The Waikiki Beach Marriott Resort and Spa is in the midst of the room-remodeling phase of a major multiyear, propertywide overhaul.
The public areas, including the lobby and event spaces, were redone in a $22 million project that was unveiled in February 2016. Work is underway on the Kealohilani Tower, with all 655 rooms expected to be completed by the end of summer.
Next, work will begin on the 655 Paoakalani Tower accommodations, and the whole project is expected to be completed before the December holiday season.
"This is a complete transformation of the guestrooms," said general manager Thomas Foti, who came onboard in March. "This is not a renovation or refresh. The rooms will look nothing like what they looked like before."
The 655 guestrooms in the resort’s Kealohilani Tower are being redone.
The remodeled rooms were designed by Creative Resource Associates' Bianca Yih, who was inspired by the Waikiki Beach Boys, the resort area's ambassadors who greet visitors and share their knowledge of the Islands and ocean sports.
"The Beach Boys of Waikiki were welcoming," Foti said. "They teach you how to surf, how to paddle an outrigger, maybe share stories about [Hawaiian surfing legend] Duke Kahanamoku. It was informal but a big part of the tourist experience back in the day. They'd take you in and immediately make you feel comfortable."
From the entryways to the bathrooms, everything has been redone. Large closets have been installed by the door, and a coffee and tea station has been added. There are painted wood panels throughout the guestrooms. The walls are painted in soft tones, and there is a three-dimensional art piece over the beds representing a coral reef.
"With the rooms, we wanted to impart a sense of place that didn't exist previously," Foti said. "With Waikiki, you want to know you're at the beach, you want to know you're at the ocean. We wanted it to feel like a bedroom in a residence on the beach more than a hotel room at the beach."
There will be 55-inch TVs in the rooms, each of which has a balcony. Rooms with king beds will include glass-enclosed showers, and all of the bathrooms are being redone with new vanities and improved lighting.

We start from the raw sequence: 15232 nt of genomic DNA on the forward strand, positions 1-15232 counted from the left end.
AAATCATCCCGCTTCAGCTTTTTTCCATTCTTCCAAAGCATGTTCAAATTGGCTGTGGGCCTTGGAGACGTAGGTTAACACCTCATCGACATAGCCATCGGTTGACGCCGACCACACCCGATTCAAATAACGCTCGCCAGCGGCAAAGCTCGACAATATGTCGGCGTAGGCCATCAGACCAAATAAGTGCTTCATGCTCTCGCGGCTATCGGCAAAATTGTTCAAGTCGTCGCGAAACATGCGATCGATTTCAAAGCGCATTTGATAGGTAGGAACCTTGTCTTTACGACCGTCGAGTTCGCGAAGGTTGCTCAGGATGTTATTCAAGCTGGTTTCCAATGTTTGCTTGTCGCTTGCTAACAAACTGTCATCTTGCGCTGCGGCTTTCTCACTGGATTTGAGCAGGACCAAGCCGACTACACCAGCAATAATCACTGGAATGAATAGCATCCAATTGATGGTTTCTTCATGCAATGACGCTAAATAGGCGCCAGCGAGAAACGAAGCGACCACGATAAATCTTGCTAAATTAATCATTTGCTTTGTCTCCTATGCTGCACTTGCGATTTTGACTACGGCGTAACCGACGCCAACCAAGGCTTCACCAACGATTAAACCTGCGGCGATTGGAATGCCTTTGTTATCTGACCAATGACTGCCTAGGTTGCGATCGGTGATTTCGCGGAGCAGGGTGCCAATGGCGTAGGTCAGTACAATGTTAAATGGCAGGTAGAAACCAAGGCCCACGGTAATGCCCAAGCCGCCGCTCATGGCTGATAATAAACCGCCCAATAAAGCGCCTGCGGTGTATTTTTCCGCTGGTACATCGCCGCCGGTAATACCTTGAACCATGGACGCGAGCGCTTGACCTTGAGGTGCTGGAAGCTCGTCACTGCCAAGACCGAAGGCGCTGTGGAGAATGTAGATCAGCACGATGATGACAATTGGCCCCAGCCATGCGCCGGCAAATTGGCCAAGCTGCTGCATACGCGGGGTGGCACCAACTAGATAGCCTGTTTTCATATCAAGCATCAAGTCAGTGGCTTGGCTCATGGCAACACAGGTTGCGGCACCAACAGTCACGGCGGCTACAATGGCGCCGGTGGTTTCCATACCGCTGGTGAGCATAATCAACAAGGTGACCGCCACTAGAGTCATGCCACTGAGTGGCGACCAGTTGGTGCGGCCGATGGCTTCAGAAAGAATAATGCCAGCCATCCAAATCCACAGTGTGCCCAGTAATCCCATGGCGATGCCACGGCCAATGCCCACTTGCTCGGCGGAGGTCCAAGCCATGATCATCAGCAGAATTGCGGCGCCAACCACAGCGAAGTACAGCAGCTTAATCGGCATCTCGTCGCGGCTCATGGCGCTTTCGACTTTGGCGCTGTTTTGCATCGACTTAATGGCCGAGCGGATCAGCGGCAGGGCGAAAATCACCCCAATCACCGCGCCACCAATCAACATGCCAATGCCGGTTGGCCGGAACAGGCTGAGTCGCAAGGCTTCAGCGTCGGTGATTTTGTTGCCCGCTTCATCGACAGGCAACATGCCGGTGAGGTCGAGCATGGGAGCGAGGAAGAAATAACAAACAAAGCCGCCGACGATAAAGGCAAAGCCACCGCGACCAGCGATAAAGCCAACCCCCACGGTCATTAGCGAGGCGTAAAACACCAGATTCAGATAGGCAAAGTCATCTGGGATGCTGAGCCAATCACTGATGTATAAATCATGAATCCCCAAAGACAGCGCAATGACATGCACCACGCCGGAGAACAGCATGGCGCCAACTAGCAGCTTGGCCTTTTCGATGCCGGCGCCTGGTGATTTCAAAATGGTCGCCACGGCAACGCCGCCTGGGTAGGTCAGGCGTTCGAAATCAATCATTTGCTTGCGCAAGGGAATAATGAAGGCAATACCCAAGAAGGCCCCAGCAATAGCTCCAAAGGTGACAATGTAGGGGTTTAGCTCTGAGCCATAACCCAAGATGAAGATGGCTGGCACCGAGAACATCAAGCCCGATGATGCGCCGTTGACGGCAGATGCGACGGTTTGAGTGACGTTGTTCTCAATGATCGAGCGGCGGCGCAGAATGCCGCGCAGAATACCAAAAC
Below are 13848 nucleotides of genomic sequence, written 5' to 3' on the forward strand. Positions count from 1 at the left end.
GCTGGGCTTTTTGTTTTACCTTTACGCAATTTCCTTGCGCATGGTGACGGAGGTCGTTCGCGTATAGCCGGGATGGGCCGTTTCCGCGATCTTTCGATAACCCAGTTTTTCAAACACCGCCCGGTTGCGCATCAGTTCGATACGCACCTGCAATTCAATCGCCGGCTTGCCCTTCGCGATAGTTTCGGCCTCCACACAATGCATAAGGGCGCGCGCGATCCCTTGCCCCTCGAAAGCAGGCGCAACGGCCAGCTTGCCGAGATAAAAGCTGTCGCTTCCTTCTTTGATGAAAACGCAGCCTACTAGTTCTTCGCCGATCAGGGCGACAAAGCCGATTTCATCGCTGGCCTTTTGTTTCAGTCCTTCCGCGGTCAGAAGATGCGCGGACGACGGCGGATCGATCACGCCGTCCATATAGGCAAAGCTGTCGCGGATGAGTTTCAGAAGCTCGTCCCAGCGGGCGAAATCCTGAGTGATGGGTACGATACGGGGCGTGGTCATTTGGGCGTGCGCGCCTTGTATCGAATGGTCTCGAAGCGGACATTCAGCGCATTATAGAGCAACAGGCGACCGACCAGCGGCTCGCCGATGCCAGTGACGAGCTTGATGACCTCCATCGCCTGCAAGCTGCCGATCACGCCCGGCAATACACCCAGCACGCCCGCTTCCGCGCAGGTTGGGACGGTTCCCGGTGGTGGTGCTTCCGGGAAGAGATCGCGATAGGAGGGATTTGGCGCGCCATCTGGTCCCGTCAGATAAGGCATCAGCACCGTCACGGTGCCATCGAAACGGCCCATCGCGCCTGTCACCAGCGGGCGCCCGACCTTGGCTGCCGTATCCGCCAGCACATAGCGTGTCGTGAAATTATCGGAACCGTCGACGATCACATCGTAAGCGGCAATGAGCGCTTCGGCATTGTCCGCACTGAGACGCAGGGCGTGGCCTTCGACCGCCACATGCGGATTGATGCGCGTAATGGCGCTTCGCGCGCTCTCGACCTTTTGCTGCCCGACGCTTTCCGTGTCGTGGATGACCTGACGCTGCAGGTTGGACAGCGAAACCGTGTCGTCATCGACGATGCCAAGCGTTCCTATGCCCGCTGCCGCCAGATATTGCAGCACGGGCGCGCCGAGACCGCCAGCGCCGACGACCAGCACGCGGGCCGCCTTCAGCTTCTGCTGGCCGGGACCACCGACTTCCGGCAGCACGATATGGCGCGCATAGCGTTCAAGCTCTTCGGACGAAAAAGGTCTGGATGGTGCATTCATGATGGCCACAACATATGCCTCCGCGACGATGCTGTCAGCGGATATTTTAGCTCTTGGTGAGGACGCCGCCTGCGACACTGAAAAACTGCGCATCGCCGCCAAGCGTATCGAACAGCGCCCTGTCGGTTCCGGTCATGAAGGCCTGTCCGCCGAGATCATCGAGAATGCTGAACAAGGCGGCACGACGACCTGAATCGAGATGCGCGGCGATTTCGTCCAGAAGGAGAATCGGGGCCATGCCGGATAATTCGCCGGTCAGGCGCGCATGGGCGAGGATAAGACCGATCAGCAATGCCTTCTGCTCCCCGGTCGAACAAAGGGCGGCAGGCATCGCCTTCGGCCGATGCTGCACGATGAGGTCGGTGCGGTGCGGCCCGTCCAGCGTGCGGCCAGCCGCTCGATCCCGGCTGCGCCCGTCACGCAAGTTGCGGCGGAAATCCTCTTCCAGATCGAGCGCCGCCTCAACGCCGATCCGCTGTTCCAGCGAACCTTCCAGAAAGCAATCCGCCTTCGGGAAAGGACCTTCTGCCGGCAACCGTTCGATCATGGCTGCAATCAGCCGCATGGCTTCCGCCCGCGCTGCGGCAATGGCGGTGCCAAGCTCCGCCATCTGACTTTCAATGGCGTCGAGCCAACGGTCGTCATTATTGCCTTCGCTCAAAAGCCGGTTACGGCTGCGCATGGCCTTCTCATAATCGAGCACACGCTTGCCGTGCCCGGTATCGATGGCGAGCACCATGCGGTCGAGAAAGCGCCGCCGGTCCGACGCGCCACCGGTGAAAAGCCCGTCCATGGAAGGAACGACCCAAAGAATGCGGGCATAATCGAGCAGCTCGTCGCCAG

The Kuhio Beach Grill, a bourbon bar and restaurant overlooking the beach, opened at the resort in 2017.
"We've added a few things to give more of a sense of a residence and spaciousness," Foti said. "It's a fresh, vibrant color palette that reflects being at the beach, the ocean. We have a lot more electrical outlets and functionality with personal technology, so there is everything you would need for a leisure trip or to stay productive on a business trip. We've tried to be sensitive to all types of travelers with the new design."
When the overhaul is complete, Marriott will have invested roughly $100 million in the property, Foti said.
"This is all part of a reinvestment in the property that started with the renovations of the lobby and meeting spaces. There is more to come after the room updates, but we aren't quite ready to talk about it yet," he added.
In 2016, the resort unveiled the redesigned Nanea Lobby with a carved-wood piece by Hawaiian artist Kaiwi Yoon and remodeled event spaces, including the Kona Moku Ballroom with its glass-blown chandelier and a lanai overlooking a new water feature. The Marriott also opened the Kuhio Beach Grill, a bourbon bar featuring a prime rib buffet, in early 2017.
"Marriott Waikiki Beach has been a significant property on the Waikiki skyline for many years," Foti said of the resort, which was built in 1968. "It sits directly across from the beach in a great location, and we will just be looking to flesh things out and build on what we have. We are looking at additional culture activities and augmenting services. We are reinvesting in new training, new uniforming and programming that didn't exist before to deliver that true resort experience."
Rooms at the Waikiki Beach Marriott start at $234 per night.